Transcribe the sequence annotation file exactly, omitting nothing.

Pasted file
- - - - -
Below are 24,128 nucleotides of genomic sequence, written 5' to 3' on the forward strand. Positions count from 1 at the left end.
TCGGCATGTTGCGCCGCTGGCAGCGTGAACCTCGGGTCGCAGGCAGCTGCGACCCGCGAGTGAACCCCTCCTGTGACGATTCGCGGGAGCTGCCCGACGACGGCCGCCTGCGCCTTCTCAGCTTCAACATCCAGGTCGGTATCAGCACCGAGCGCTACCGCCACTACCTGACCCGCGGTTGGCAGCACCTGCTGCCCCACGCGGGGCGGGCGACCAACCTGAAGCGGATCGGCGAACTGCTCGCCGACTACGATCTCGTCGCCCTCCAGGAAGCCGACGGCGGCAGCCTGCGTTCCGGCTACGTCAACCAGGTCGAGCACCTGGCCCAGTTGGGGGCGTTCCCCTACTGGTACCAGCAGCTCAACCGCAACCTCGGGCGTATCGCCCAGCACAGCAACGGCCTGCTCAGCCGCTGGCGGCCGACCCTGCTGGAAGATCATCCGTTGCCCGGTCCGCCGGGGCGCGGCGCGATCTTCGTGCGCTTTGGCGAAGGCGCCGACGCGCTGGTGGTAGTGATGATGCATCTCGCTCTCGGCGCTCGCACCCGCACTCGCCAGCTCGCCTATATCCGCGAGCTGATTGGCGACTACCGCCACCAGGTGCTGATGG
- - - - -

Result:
Below are 24,128 nucleotides of genomic sequence, written 5' to 3' on the forward strand. Positions count from 1 at the left end.
TCGGCATGTTGCGCCGCTGGCAGCGTGAACCTCGGGTCGCAGGCAGCTGCGACCCGCGAGTGAACCCCTCCTGTGACGATTCGCGGGAGCTGCCCGACGACGGCCGCCTGCGCCTTCTCAGCTTCAACATCCAGGTCGGTATCAGCACCGAGCGCTACCGCCACTACCTGACCCGCGGTTGGCAGCACCTGCTGCCCCACGCGGGGCGGGCGACCAACCTGAAGCGGATCGGCGAACTGCTCGCCGACTACGATCTCGTCGCCCTCCAGGAAGCCGACGGCGGCAGCCTGCGTTCCGGCTACGTCAACCAGGTCGAGCACCTGGCCCAGTTGGGGGCGTTCCCCTACTGGTACCAGCAGCTCAACCGCAACCTCGGGCGTATCGCCCAGCACAGCAACGGCCTGCTCAGCCGCTGGCGGCCGACCCTGCTGGAAGATCATCCGTTGCCCGGTCCGCCGGGGCGCGGCGCGATCTTCGTGCGCTTTGGCGAAGGCGCCGACGCGCTGGTGGTAGTGATGATGCATCTCGCTCTCGGCGCTCGCACCCGCACTCGCCAGCTCGCCTATATCCGCGAGCTGATTGGCGACTACCGCCACCAGGTGCTGATGG